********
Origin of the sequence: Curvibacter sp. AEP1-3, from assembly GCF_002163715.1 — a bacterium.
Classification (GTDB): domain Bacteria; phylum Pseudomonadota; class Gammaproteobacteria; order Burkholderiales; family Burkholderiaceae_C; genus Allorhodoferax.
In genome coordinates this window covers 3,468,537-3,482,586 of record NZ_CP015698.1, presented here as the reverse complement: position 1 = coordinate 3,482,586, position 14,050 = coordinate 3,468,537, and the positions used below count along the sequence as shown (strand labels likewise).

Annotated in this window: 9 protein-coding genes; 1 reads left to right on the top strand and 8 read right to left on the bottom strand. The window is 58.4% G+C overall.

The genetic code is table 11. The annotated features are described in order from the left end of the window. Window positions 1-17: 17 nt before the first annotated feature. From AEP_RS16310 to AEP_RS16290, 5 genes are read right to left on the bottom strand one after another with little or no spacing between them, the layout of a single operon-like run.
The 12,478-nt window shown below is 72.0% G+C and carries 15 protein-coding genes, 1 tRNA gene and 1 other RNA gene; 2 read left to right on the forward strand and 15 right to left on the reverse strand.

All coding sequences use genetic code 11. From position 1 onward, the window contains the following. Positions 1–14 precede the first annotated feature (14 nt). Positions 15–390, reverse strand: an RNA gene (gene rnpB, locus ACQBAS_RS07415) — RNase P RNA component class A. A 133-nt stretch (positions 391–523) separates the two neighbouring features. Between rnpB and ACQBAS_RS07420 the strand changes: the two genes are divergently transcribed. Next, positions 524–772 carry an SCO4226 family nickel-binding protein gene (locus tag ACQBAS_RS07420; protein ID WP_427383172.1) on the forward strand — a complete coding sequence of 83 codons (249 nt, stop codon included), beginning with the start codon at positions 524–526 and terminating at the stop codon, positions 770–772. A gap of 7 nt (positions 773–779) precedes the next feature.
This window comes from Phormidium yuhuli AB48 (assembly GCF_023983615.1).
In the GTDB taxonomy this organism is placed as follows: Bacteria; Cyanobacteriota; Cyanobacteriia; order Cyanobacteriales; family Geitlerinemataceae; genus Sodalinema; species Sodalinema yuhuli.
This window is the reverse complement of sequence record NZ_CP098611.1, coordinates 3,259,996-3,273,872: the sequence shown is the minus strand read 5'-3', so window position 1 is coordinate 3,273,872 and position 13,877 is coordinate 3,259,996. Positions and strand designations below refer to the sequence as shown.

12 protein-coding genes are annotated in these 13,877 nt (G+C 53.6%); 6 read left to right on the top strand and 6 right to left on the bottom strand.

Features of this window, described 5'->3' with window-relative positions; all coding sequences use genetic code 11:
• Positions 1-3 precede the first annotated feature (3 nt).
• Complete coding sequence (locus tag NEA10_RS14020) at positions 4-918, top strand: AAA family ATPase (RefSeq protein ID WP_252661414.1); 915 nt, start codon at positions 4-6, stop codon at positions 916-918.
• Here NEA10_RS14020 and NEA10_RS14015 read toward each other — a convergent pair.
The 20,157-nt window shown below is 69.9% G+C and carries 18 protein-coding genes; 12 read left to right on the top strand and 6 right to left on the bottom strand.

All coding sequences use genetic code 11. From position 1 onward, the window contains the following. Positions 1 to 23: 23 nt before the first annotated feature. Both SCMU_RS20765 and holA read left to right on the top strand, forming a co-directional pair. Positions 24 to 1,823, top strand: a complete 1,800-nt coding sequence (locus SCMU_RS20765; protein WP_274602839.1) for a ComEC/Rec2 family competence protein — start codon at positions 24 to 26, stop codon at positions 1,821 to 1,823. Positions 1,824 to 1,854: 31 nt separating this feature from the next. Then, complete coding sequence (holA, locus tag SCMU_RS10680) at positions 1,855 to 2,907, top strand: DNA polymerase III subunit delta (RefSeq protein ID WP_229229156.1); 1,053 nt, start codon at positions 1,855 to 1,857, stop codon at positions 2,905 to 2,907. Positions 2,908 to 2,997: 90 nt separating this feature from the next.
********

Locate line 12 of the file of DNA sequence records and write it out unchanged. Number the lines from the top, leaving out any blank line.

Features of this window, described 5'->3' with window-relative positions; all coding sequences use genetic code 11: